Niagara currently bottles water at the Christopher C. Ford Commerce Park near Groveland, but that water is trucked in from Wildwood Springs in Sumter County.
Groveland goes it alone
Lake County Commissioner Elaine Renick, who strongly opposes Niagara’s request to draw water from south Lake, said the company doesn’t need an additional source of water for bottling, especially in an area considered a “water-resource cautionary area.”
“No one is trying to shut them [Niagara] down,” she said. “But it makes no sense for them to put an additional well in this area when they have all the water they need.”
St. Johns staff members have recommended Niagara be granted a five-year permit. Groveland is now going it alone in the challenge since Lake County pulled out in March, saying the fight was getting too expensive.
Niagara counters by touting the jobs it says are being created by purifying and bottling the water at its south Lake plant.
An administrative-law judge is scheduled to issue a recommendation on Niagara’s request this summer. After that, the St. Johns district governing board will have the final say on the permit.
Industry vs. agriculture
Jim McClellan, a spokesman for Nestlé Waters North America, one of the largest water-bottling corporations in the U.S., said water-bottling companies are unfairly targeted. Other industries, he noted, also use large quantities of water for a profit but are overlooked.
A tomato farm, for example, uses millions of gallons of water to grow its crop, McClellan said, “and the farmer can then sell the tomatoes out of state. He probably has only two or three full-time employees with a few migrant laborers to harvest the crop,” whereas a water-bottling company will have a larger number of employees year-round.
Water bottling “is a great industry for a rural community because it provides local jobs that are not going anywhere,” he said.
McClellan added that many communities think nothing of adding thousands of future homes in rural areas that will use water to irrigate lawns.
“The question is, what are you getting more value from your water: adding another subdivision with hundreds of homes or using that water for an industry that will add jobs? I would argue that you’re getting a lot more bang by adding a water-bottling company.”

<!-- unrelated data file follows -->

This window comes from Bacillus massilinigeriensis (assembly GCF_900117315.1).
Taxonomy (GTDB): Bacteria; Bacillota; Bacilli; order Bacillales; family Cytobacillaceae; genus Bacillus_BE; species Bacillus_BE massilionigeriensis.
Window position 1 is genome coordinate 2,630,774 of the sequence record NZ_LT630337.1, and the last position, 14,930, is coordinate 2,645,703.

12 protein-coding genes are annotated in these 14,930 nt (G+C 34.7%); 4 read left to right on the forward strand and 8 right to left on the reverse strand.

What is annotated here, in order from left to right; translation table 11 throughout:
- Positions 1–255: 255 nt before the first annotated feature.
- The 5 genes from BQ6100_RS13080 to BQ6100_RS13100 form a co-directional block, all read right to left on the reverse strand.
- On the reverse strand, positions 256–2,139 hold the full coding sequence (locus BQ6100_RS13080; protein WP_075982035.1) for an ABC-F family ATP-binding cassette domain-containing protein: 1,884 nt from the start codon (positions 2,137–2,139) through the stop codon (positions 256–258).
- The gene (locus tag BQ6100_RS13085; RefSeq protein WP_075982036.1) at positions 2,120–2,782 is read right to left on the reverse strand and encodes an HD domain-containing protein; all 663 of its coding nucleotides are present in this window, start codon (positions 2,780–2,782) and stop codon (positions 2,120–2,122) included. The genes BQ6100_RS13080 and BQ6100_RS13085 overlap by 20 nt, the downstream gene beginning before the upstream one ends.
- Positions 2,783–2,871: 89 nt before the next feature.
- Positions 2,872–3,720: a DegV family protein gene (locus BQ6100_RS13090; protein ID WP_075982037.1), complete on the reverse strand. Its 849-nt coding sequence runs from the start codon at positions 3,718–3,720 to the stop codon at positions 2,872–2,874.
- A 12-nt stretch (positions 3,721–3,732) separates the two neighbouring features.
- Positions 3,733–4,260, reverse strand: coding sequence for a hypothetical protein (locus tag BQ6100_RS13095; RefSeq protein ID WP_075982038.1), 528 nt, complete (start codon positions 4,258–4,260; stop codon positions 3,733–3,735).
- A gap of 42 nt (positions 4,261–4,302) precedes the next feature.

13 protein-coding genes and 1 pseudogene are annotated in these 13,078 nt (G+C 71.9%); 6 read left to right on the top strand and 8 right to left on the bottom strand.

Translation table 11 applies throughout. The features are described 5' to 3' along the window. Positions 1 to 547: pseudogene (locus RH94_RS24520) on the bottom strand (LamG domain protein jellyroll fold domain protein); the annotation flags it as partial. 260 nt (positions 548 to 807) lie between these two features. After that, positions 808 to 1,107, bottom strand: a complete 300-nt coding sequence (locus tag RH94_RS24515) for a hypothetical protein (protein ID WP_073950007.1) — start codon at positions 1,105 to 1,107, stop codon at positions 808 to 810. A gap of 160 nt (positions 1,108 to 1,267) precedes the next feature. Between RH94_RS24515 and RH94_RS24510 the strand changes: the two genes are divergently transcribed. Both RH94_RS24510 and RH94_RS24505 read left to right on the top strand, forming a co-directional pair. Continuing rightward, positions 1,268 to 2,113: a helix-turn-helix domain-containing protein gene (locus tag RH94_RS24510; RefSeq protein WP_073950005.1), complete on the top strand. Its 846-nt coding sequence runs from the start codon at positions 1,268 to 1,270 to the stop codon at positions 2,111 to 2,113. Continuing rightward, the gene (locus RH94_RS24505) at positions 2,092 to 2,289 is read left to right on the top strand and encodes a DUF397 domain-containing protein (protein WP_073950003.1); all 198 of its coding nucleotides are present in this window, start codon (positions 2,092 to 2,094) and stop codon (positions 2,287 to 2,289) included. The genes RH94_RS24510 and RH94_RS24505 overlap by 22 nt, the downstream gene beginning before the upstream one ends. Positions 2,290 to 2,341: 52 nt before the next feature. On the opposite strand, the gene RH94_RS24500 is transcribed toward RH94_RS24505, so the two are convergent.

He also said residents turn to bottled water when a natural disaster — such as a tornado or hurricane — shuts down local water-supply sources.
Why bottled water?
Renick continues personally to oppose Niagara even though the fight became too pricey for the county. She bristled at comparing the bottled-water industry with agriculture.
“When agriculture uses water, it is for irrigation, and it hits the ground and it stays here,” she said. “What they [water bottlers] do is use the water to bottle it and ship it away. … If you’re going to be drinking water, why does it have to be bottled water? I think a lot of people use it as a convenience.”
Dick Batchelor, a political analyst and former state representative who led a recent rally against Niagara’s request, said water-bottling companies “have a great scheme” because they are pulling water for free from the ground, bottling it and then selling it.
He proposes that beverage companies — including water bottlers, fruit juicers and breweries — be charged by the gallon for water they pull from the ground.
“The water supply belongs to the people of the state of Florida,” he said “But our water supply is limited. That’s why cities and counties are now being asked to find alternative sources for their water supplies.”
Martin E. Comas can be reached at 352-742-5927 or firstname.lastname@example.org.